Friday Froth: Steam Heat

James Gribbon

The business of craft beer is expanding rapidly. Every Friday Froth column I've ever published on this site has been a celebration of that fact. I - and I'd guess you, if you're reading this - revel in the vast landscape of offerings which slake our thirst, delight our palette, and expand our notions of what beer can be. An article in the March issue of Forbes stated there are over 2,700 craft breweries in the U.S. right now, and the industry is currently worth roughly $100 billion per year. Unfortunately, that's money worth fighting for. 

Lawyers in the employ of San Francisco-based Anchor Brewing Company have taken legal action against Hartford craft beer touchstone City Steam Brewery over the use of the word "steam." As of this week, I am officially boycotting Anchor beers until they drop this petty lawsuit, and I encourage anyone who cares about the craft beer landscape of Connecticut to do the same. Here's why...

Anchor, as many of you already know, produces a recipe they call Anchor Steam Beer. It looks like this:

I like it, and I've bought many of them in my life. It is a good beer. 

There was little to no refrigeration in the final years of the 19th century, so Anchor used coolships - essentially huge, flat pans - to cool its freshly brewed wort before fermentation, like setting a hot pie on a windowsill. The coolships were on the brewery's roof, and the hot wort gave off steam, hence "steam beer." Anchor makes many beers these days, but this style retains the old name. 

In 1877, H.H. Richardson constructed an immense Romanesque brownstone in Hartford to house the biggest department store in Connecticut, Brown Thompson And Company. The name is still on the building, which I think remains one of the better looking edifices in Hartford. 

Brewing with steam heat is the equivalent to cooking with gas - it's a reliable, even source of heat which creates a more uniform, replicable product. It's ideal, in other words. That's why, in the mid-1990s, a group of brewers and investors worked with The Hartford Steam Company to install a steam-powered brewery/cafe in the Brown Thompson building. This has been City Steam Brewery's only home since it opened its doors in 1997, years ahead of the current craft beer boom.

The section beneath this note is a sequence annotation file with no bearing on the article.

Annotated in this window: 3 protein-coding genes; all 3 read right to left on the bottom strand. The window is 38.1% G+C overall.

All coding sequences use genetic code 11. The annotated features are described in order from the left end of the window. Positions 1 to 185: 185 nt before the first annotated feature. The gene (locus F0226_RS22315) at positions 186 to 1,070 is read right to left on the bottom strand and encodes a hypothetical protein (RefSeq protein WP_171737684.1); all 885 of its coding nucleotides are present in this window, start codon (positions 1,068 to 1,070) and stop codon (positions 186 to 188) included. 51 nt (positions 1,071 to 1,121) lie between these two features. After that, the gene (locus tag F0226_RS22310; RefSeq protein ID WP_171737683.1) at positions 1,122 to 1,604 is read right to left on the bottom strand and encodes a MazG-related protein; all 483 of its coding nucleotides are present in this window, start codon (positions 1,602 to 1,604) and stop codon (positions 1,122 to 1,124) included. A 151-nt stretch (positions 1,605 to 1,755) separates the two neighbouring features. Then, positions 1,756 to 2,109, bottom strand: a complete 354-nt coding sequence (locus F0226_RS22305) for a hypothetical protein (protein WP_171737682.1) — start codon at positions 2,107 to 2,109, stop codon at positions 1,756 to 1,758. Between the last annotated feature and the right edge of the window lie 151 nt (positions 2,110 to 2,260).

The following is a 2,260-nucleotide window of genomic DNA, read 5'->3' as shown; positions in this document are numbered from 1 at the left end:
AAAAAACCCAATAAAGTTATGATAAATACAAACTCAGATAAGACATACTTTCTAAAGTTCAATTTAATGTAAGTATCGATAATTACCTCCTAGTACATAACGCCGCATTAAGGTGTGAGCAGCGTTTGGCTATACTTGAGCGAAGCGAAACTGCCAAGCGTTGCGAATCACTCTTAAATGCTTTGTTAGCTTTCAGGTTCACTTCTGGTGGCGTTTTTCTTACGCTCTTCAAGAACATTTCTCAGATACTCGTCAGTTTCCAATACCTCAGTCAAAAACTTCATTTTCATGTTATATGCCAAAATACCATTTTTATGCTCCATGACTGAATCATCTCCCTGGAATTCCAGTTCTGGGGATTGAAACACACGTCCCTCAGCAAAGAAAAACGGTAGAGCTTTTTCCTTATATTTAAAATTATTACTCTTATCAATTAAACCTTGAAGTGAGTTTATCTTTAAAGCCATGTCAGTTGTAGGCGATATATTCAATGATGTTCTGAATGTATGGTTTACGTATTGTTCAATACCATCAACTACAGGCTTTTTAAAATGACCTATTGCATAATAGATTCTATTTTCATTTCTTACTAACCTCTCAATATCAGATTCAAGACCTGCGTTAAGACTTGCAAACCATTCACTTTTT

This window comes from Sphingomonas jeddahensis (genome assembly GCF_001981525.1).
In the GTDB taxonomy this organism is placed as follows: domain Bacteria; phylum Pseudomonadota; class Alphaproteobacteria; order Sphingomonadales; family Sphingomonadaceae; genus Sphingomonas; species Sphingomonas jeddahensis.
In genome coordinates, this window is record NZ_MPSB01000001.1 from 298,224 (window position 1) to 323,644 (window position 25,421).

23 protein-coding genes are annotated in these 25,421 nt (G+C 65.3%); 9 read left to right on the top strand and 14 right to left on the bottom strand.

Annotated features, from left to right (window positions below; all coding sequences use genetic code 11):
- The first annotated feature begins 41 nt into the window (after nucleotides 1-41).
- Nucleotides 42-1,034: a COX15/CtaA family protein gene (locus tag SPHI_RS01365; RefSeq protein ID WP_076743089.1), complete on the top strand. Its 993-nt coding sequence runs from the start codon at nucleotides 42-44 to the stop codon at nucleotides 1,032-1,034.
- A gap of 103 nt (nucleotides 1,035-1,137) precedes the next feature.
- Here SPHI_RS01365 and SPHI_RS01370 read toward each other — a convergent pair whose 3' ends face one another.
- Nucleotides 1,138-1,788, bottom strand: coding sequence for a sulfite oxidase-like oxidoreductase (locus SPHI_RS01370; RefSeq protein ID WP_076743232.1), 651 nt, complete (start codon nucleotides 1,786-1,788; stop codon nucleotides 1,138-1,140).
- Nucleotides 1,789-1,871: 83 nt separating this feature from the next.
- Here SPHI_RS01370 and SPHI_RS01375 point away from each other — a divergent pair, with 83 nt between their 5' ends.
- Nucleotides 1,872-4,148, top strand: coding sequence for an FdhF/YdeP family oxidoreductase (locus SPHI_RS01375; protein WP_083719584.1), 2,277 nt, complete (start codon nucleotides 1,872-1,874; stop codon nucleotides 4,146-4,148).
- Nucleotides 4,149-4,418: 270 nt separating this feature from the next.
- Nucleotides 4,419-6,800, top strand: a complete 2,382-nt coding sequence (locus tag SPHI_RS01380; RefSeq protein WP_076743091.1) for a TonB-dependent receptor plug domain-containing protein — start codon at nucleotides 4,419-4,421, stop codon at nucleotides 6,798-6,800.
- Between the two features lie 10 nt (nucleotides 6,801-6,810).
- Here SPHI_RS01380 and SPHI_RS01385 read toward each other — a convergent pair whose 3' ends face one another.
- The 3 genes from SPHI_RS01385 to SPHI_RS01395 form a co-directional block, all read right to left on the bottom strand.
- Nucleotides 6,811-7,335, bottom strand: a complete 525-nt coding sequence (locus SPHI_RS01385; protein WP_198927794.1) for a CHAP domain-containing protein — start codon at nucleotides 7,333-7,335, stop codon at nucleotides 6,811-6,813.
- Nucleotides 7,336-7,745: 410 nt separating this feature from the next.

There are very, very few steam-powered breweries in existence. Off the top of my head, I can only think of three: Steam Works brewpub in Vancouver, Brasserie a Vapeur* in Belgium, and City Steam. Anchor's lawyers are have alleged "City Steam Brewery Cafe" to be confusingly similar to "Anchor Steam Beer," and are trying to get a Connecticut judge to force City Steam to change the name of their entire operation. This aggression will not stand, man. 

So I'm out. I'm done with Anchor beer until this lawsuit goes away, and in City Steam's favor. 

First of all, no one is going to confuse this...

...with the above. Absolutely no one. 

Second: notice the fact that City Steam names its beer recipes (Naughty Nurse, Innocence, Colt 46, etc.). The only use of the word "steam" anywhere on that bottle is in the name of the brewery that made it. 

Anchor was somehow allowed to trademark the term "steam beer" in 1982. Steam beer is now considered to be a style, like ale, lager, saison, porter, or any of the other types of beer which are not trademarked because the very idea of doing so would be ridiculous. Yet this is the wet paper bag which constitutes the foundation of Anchor's lawsuit against City Steam, an actual steam-powered brewery.

I have actually agreed with craft brew lawsuits in the past, most notably the Magic Hat/West Sixth what-have-you last year. West Sixth's logo was way, way too close to the look of Magic Hat #9: calling it "derivative" would have been on the kind side. But the two sides were able to work it out with very little harm done. That's not the case here, if Anchor has their way. 

You don't need to be a local expert to know Hartford has been in rough times for a while now. There are sporting events and concerts, sure, and The Wadsworth Atheneum is a local treasure, but the culinary upswing of the 2010s seems to have made a real difference in the financial and cultural welfare of our state capital. And there, right downtown, in a 137-year-old building they are keeping vibrant, stands City Steam: a name which is literally part of the landscape. This gets to the heart of what really pisses me off about Anchor's lawsuit: they're screwing with the craft beer culture of Connecticut. Anchor doesn't just want some design work changed around or a beer renamed, they want to completely extinguish a 17 year old brand. 

You know the expression "not if I have anything to say about it"? Well, I just have. You can, too. Make your voices heard if you agree - reach out to Anchor via email and social media and tell them you don't support this lawsuit. Vote with your wallet and let them know you won't be buying any Anchor beers until they call off their dogs. Let them know there's room in the market for both their beer and City Steam's. 

Rant over - thank you for reading. I'll be back with news and reviews of beers from Victory, Smuttynose and Two Roads next week. 

*Vapeur, by the way, is an ultra-small batch nanobrewery which still uses ancient 18th century brewing equipment and puts out beer only sporadically, because the brewmaster holds a full time job as a local teacher. Vapeur Saison de Pipaix is the beer equivalent of a unicorn, and bless B. United for finding and importing it to America.